What we do
Art advice, restoration, and authenticity judgment
Our foundation, in cooperation with national and major museums from across the world, has been supporting various projects including art restoration. Our collaborators include The Metropolitan Museum, New York, The National Gallery, London, National Gallery of Art, Washington, and Rijksmuseum, Amsterdam.
A. Restoration of Vermeer
In 2010, Vermeer’s Girl Reading a Letter at the Rijksmuseum underwent restoration, a project which lasted for several years. We participated as a financial supporter of this undertaking, and were the first to present this project to the general public. This restoration provided many discoveries, such as the brown color of the ribbon that appears in the work, which was not detectable previously.
B. Supporting museums through the purchasing of artworks
We loan, and exhibit, artworks purchased as a foundation to museums around the world. Through this collaboration we aim to support museums by purchasing artworks that these institutions were unable to due to various reasons.
C. Research on van Gogh and its results
Researchers at the Van Gogh Museum in Amsterdam spent seven years researching new perspectives on Vincent van Gogh. The result of this project was first exhibited at the Van Gogh Museum, and traveled to various locations in Asia. Research on van Gogh is mainly based on letters that were written between Vincent and his brother Theo. However, there are no existing letters that were written during the time they lived together in Paris. This exhibition reveals the hiatus “Paris period” of van Gogh’s life through the results of scientific examinations of his works. The results were also made available online. The Foundation was a supporter of this research project, and organized the exhibitions that followed.
Hata Stichting Foundation has published several Japanese translations of English stories, mainly nonfiction based on research. In 1992, the Director of the foundation Shinji Hata received the Mystery Writers of Japan Award for his novel, 1828 Siebold Incident. This work was reprinted in 2007 and included in a paperback edition of the compilation of the Mystery Writers of Japan Award novels by Futabasha Publishers Ltd.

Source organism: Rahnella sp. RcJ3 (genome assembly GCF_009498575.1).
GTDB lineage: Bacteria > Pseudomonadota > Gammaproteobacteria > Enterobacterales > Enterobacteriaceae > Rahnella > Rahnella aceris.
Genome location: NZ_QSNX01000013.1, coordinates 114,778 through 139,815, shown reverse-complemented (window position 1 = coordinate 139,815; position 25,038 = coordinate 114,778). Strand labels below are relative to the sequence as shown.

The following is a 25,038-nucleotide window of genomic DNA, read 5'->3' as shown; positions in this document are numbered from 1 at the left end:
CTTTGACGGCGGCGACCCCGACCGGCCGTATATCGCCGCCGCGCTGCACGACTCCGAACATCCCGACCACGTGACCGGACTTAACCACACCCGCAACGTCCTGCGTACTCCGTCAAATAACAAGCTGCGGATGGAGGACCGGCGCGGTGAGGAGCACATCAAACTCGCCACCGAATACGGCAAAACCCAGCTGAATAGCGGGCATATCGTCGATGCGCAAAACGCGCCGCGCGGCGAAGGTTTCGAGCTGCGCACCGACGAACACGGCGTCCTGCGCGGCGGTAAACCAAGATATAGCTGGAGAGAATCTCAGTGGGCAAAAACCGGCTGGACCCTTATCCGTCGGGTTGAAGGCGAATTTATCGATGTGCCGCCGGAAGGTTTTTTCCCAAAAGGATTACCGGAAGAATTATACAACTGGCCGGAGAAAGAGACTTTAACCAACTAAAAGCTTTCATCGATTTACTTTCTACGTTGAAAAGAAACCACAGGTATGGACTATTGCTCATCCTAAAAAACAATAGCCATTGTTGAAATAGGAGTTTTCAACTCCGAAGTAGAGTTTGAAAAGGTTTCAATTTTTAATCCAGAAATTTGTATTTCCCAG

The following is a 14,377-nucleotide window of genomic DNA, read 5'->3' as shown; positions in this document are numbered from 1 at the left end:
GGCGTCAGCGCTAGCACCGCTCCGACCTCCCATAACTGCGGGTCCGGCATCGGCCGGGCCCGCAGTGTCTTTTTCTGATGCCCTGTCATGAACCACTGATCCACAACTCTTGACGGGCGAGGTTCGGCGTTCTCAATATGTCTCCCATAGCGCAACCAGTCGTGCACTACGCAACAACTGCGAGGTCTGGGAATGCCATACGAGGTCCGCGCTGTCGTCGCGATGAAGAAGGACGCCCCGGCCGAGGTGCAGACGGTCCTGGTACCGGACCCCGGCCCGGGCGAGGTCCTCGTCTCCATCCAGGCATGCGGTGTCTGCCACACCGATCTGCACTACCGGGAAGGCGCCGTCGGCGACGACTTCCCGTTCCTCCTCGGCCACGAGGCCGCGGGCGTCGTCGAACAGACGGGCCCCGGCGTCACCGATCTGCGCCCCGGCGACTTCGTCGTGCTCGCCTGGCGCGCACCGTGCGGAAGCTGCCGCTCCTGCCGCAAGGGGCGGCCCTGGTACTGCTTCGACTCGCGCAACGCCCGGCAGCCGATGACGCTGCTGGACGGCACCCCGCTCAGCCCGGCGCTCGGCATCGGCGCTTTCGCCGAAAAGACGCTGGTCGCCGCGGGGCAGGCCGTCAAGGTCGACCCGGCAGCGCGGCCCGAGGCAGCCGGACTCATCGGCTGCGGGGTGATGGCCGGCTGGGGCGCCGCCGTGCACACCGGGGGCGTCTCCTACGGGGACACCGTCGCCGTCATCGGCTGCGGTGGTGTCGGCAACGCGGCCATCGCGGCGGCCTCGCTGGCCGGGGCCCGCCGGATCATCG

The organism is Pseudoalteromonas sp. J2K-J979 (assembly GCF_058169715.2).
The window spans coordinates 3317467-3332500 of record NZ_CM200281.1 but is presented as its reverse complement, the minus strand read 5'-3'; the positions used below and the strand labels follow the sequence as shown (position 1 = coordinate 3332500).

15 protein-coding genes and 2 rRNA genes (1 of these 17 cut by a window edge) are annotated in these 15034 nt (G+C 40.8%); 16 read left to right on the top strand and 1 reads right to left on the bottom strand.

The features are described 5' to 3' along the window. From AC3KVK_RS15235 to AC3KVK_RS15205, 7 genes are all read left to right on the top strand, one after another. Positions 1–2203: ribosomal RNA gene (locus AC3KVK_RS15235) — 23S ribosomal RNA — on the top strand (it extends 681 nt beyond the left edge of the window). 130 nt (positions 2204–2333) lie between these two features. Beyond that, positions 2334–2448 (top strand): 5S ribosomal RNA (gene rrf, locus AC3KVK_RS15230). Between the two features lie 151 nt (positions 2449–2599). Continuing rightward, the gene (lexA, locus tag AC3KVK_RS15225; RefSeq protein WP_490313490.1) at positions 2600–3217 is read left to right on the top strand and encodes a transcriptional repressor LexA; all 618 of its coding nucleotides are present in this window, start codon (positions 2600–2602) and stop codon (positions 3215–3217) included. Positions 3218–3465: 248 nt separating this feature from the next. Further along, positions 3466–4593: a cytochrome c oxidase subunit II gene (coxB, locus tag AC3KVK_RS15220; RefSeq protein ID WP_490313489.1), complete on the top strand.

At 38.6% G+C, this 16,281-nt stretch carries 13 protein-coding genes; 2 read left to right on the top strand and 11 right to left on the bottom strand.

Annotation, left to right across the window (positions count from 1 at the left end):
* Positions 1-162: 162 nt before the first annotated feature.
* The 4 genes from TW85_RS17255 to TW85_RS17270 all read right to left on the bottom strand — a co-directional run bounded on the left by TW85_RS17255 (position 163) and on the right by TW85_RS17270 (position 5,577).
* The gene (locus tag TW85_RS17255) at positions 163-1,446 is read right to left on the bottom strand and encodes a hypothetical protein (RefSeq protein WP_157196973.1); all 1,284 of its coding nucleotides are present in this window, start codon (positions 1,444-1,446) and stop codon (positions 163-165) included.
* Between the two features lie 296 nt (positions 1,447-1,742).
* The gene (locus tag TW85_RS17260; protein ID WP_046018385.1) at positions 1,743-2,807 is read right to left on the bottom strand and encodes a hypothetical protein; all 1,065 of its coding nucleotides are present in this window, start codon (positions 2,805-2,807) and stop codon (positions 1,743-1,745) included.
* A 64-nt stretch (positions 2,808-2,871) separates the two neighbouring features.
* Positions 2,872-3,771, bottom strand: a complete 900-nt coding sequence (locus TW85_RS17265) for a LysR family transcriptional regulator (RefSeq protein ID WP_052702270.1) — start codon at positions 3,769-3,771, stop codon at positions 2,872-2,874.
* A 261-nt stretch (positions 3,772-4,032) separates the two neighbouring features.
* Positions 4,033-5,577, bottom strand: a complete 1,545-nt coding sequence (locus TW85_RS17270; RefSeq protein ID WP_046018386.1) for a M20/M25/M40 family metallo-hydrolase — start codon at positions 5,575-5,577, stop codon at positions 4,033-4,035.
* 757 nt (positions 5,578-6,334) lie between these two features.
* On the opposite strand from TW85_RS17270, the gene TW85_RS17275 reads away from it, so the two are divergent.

In more recent years, the Foundation has published its own titles as well as supporting other publications. They include “Lucas Archive,” “The Public and the Private in the Age of Vermeer,” “Rembrandt, Rembrandt”, which were published both in Japanese and in English. As these examples demonstrate, we continue to engage with the world by disseminating new research discoveries.
Translated by Shinji Hata
“North Star Crusade”
William A. Katz (1980)
“The Casanova Embrace”
Warren Adler (1980)
“Raiders of the Lost Ark”
Campbell Black (1981)
“From Star Wars to Indiana Jones: The Best of the Lucasfilm Archives”
Written by Shinji Hata
“1828 Siebold Incident(Bunsei 11nen no Supaigassen)”
German born Philip von Siebold came to the Dejima, a man-made island in Nagasaki as a doctor to serve VOC when Japan was closing its doors to the other part of the world.
While introducing the modern medical knowledge which was practiced in western Europe, Siebold had another interest as a natural scientist and collected material relating to the daily life of Japanese of the day. When he was returning to his country, he was caught for possessing a ‘Map of Japan’ which was banned to leave Japan. This was the beginning of the Siebold Incident
“George Lucas Museum”
Translated by Chikako Narita
“Transformation: The Breakthrough” Whitley Strieber